This 2nd year project focused largely on designing spaces on human scale. The brief was left open to interpretation, allowing students to choose the structure’s specific purpose. This project was also unique as a number of designs were to be built on a 1:1 scale. For this reason, there was also a large emphasis placed on the buildability of the concept and the construction process. I was fortunate enough to have my design chosen to be built by my colleagues.

The Brief

Students are to design a small space with a maximum dimension of 3000 x 3000 x 3000mm. The purpose of the space is to be chosen by the student but it is to be placed in a public setting. Past years students interpreted the space as a street vendor, reading room, prayer room, or urban shelter.
The design is to be self contained and relocatable. Spatial design is linked with visual composition and construction thinking.
Students are to explore their individual design concept to reveal the spatial, functional and contextual qualities in orthographic and 3D.
The final phase of the project is the full construction of selected designs with an emphasis on material, detail and assembly. Material selection, availability, fabrication and cost become major influential factors in the design resolution.

The Design

I chose to design a small cafe cum florist space. I placed a large influence on the use of natural materials and designed the project to work as both a shelter and as a storage solution for the plants and flowers that will be sold. The materials were specifically chosen to be locally sourced, readily available and inexpensive so as to make the construction process easier.
As the project was to be a street vendor, where goods and equipment are to be kept I also considered the security of the shelter when it is not in use. I investigated ‘vertical gardening’ and drew a lot of inspiration from outdoor landscaping projects to create a timber-framed structure whose contents could be easily viewed from its exterior.



The Internet of Architecture Things

Architects in the adaptive city

Benjamin Bratton proposes that one half of all architects and urbanists stop designing new buildings. Instead, they should be focusing their attention on the design and development of new software that provides for better use of structures and systems we already have.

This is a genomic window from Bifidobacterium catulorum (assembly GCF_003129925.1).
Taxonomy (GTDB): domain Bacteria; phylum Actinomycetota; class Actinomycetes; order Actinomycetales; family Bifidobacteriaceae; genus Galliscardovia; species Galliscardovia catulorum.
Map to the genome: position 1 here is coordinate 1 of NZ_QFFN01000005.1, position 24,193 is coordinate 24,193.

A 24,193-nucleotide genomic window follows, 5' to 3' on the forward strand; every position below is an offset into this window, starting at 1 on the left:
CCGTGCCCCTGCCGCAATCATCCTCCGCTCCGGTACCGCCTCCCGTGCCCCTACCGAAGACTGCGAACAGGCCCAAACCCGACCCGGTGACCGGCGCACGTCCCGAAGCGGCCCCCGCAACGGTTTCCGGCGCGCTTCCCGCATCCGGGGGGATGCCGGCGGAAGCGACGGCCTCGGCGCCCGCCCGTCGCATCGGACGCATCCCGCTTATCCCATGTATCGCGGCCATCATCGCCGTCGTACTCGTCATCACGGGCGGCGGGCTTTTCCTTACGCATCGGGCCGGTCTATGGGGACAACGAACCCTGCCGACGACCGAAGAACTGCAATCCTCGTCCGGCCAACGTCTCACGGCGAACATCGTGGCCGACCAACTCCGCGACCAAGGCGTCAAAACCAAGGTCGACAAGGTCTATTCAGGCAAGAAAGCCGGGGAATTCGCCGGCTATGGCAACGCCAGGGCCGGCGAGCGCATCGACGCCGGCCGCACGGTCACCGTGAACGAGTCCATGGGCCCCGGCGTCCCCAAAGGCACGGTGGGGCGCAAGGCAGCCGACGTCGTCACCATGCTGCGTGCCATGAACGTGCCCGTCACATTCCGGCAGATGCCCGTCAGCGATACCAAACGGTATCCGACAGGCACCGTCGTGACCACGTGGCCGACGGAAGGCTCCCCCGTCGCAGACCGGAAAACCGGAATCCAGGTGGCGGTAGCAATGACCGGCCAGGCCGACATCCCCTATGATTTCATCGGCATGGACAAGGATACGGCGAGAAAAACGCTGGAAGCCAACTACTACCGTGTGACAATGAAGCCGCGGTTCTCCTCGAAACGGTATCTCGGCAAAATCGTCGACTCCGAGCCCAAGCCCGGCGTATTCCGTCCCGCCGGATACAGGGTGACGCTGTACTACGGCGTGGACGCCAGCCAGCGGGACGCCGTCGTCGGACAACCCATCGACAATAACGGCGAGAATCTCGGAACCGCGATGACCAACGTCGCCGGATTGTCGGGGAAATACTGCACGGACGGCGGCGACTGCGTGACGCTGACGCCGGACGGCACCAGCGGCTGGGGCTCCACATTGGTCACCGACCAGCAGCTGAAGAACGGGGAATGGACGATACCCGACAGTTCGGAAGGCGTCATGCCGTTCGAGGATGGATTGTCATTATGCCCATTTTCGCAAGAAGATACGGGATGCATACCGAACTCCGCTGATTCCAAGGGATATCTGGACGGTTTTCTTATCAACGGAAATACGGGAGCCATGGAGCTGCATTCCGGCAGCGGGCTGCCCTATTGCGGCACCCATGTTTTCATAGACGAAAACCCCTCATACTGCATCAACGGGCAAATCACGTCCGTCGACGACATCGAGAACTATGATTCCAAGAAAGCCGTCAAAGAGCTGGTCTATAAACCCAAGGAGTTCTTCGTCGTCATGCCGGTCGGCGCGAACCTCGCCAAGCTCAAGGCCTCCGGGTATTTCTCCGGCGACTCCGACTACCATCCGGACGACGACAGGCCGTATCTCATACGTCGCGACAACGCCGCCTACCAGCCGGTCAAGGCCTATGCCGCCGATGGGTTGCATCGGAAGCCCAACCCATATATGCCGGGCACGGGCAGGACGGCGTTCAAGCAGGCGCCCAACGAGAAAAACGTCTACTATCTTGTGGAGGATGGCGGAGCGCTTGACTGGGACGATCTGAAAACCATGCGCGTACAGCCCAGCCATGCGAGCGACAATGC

Bratton proposes the above as an ‘experiment,’ I would go further and suggest that in the coming decades, the architects and urbanists in Bratton’s proposal will have very little say in the matter. Architects will surely have to drastically redefine themselves and the entire profession if they are to survive.
For centuries, one person, or one group of architects, urban planners, politicians, whatever have been defining their perfect city, suggesting that their solution is the perfect answer to urban living. The daily living and working conditions of a city should not fall to one person or one small group. The city and its people are constantly changing, perhaps now at a faster rate than even before, both in population size and culture.
A population can quickly outgrow its city or region in the space of one generation. The people change and the city lags. It’s for this reason, the future city should be an adaptive, inter-connected, self-organizing network that can respond to users’ needs on a scale and at a rate not currently available. An adaptive city that can respond to change immediately, relieving the population of the short sightedness of politicians and urban planners.


The unoriginal manifesto

It’s a strange feeling when you realize that your ‘original’ design philosophy is anything but. When your personal “aha!” moment has been aha-ed long, long before you. What’s more, its one thing to be beat to the punch by your colleagues or contemporaries, but entirely another to be over 50 years late to the party.
My naiveté was made painfully apparent whilst reading the works of CIAM, Jacobs, Archigram, Chtcheglov and Constant in particular.
To give some context, let me quickly present what I thought was my personal contribution to centuries of Architecture:
A self-organized, inter-connected, digital city. One continuously in flux. Responding and adapting to the populace on a scale and at a rate currently unavailable to today’s technology. The city, (though, perhaps urban-organism is a better word (that an architect would use at least)) observes patterns in its people and responds accordingly. The city is a continuous feedback loop: the people shape, both physically and culturally the city and the city in turn shapes and influences its people. Interaction is encouraged, the collective efforts of the people mold the city, rather than one urban planner or one planning committee. Finally, and most importantly, the architecture profession will be a thing of the past.
Admittedly, the modernism critics of the 50s and 60s may not have been thinking of a “digital city,” but an adaptive, self-organizing, user defined city has made itself so clearly unoriginal that I cringe to think it was mine.